South Korean intelligence officials are pointing toward North Korea as being the responsible party behind a string of cryptojacking cases across the country.

North Korea Continues to Mine for Crypto on South Korean Computers

According to a new intelligence gathering report, prompted by an upcoming visit to North Korea’s nuclear test site by international inspectors, a government-mandated audit conducted by South Korea’s National Intelligence Service (NIS) has revealed that North Korean hackers are continuing to mine for cryptocurrencies using hacked computers across South Korea.

The NIS believes that North Korea is cryptojacking unsuspecting user’s computers as a means to generate cash flow into the economically-challenged country, and is continuing to use a malware discovered earlier this year.

Back in January, cybersecurity firm AlienVault identified a malware application tied to North Korea that was being used to hijack computers and use them to mine for cryptocurrency.

The malware found mines for Monero (XMR), a privacy-focused cryptocurrency often at the center of most cryptojacking cases, before sending it to a server at Kim Il Sung University located in Pyongyang, North Korea. Similar efforts from North Korea are continuing on their neighboring country’s computers, causing government officials to become concerned.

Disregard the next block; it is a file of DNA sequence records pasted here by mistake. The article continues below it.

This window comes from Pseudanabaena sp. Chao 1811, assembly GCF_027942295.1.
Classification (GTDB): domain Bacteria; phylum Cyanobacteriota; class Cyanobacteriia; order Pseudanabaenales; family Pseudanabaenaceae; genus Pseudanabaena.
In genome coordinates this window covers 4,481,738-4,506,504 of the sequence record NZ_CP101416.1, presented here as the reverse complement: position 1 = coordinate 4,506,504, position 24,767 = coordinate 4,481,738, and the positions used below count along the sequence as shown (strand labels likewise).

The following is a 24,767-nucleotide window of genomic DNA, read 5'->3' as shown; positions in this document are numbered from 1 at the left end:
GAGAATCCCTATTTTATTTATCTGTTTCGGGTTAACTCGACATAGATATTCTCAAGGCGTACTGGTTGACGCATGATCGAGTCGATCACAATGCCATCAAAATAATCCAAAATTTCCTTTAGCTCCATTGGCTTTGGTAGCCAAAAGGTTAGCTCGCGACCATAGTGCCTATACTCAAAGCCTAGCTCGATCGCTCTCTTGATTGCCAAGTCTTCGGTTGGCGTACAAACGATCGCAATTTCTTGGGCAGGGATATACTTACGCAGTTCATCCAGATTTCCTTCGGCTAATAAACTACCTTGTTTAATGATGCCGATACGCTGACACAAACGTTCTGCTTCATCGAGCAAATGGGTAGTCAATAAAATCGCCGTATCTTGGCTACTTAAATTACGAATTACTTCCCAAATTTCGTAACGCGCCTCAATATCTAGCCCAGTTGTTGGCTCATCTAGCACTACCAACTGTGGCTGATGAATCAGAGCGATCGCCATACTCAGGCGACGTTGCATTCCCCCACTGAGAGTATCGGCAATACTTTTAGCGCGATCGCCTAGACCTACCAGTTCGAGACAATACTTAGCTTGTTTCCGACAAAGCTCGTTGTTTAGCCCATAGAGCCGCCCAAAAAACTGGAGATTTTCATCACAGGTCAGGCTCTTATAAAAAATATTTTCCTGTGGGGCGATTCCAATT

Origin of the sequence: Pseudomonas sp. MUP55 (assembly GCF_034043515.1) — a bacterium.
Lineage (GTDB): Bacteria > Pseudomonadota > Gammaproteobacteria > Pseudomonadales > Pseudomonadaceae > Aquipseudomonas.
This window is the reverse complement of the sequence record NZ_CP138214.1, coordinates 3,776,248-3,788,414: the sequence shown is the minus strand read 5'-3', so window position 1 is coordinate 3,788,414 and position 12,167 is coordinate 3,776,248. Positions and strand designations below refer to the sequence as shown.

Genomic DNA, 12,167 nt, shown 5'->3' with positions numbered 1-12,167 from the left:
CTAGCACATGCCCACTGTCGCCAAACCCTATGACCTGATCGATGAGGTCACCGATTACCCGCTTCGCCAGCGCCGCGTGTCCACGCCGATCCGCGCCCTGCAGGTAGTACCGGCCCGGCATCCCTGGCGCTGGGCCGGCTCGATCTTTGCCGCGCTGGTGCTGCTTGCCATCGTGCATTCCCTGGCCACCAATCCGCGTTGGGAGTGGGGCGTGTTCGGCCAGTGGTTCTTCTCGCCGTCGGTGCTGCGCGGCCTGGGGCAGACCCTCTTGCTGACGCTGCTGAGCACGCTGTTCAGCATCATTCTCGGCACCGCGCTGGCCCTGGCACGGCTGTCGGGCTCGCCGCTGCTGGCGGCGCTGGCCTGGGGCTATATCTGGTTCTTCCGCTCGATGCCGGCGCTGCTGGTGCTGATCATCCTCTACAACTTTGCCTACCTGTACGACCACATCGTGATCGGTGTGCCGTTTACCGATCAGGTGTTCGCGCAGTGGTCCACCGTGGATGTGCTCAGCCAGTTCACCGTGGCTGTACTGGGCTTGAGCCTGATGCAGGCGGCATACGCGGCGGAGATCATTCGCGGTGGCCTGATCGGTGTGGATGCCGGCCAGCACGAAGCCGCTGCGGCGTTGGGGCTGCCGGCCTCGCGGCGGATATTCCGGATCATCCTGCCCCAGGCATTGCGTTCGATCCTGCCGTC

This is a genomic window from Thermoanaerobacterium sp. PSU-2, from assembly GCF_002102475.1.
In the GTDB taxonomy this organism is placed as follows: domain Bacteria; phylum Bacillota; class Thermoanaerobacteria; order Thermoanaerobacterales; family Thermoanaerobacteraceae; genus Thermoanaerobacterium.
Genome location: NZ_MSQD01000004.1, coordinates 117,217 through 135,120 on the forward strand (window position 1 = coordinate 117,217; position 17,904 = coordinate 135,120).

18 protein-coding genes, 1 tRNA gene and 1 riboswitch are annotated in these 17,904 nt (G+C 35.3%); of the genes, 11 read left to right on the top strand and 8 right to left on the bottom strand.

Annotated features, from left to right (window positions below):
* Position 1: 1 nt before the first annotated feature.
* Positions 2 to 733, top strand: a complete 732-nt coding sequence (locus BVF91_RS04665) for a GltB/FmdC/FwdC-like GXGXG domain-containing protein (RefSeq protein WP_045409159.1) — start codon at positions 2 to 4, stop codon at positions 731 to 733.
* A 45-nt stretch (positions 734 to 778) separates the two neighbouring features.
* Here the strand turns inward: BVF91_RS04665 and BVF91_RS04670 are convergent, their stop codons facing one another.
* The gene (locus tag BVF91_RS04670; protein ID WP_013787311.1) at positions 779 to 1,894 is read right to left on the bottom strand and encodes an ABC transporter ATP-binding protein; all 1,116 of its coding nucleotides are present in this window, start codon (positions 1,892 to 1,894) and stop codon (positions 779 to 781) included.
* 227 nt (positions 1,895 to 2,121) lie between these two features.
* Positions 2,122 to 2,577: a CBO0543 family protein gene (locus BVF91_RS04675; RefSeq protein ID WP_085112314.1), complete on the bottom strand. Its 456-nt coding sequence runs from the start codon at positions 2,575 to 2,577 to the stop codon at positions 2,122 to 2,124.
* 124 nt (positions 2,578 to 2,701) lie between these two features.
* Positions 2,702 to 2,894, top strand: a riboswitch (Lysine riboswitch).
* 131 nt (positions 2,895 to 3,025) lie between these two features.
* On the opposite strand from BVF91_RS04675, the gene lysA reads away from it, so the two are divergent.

North Korea’s Growing Interest in Crypto Continues

North Korea’s interest in cryptocurrencies doesn’t stop with cryptojacking. The rogue nation is also said to be responsible for a pair of cryptocurrency investment scams, have begun using cryptocurrencies to avoid United States-led economic sanctions, and may even be developing a cryptocurrency of their own.

Last week, a report emerged from research firm Recorded Future that dove into the internet-browsing habits of select North Korean government officials.

The research found that North Korea was the likely party responsible for two cryptocurrency scams: a proof-of-stake coin called “hold” and a fraudulent ICO called Marine Chain. Both investment vehicles were used to scam investors out of their hard earned cash.

North Korea also joins Iran and Russia in considering using cryptocurrencies to avoid economic sanctions imposed by the Trump administration. Independent financial analysts Lourdes Miranda and Ross Delston revealed in an interview that North Korea is using “multiple international exchangers, mixing and shifting services” to mirror the money laundering cycle using crypto.

In addition, the duo believes that North Korea could be following Iran’s lead in developing its own national cryptocurrency to further its efforts in evading sanctions. The country would then use the cryptocurrency anonymously under the “guise of a non-adversarial nation” in an attempt to cover their tracks and conceal the origin of the funds.

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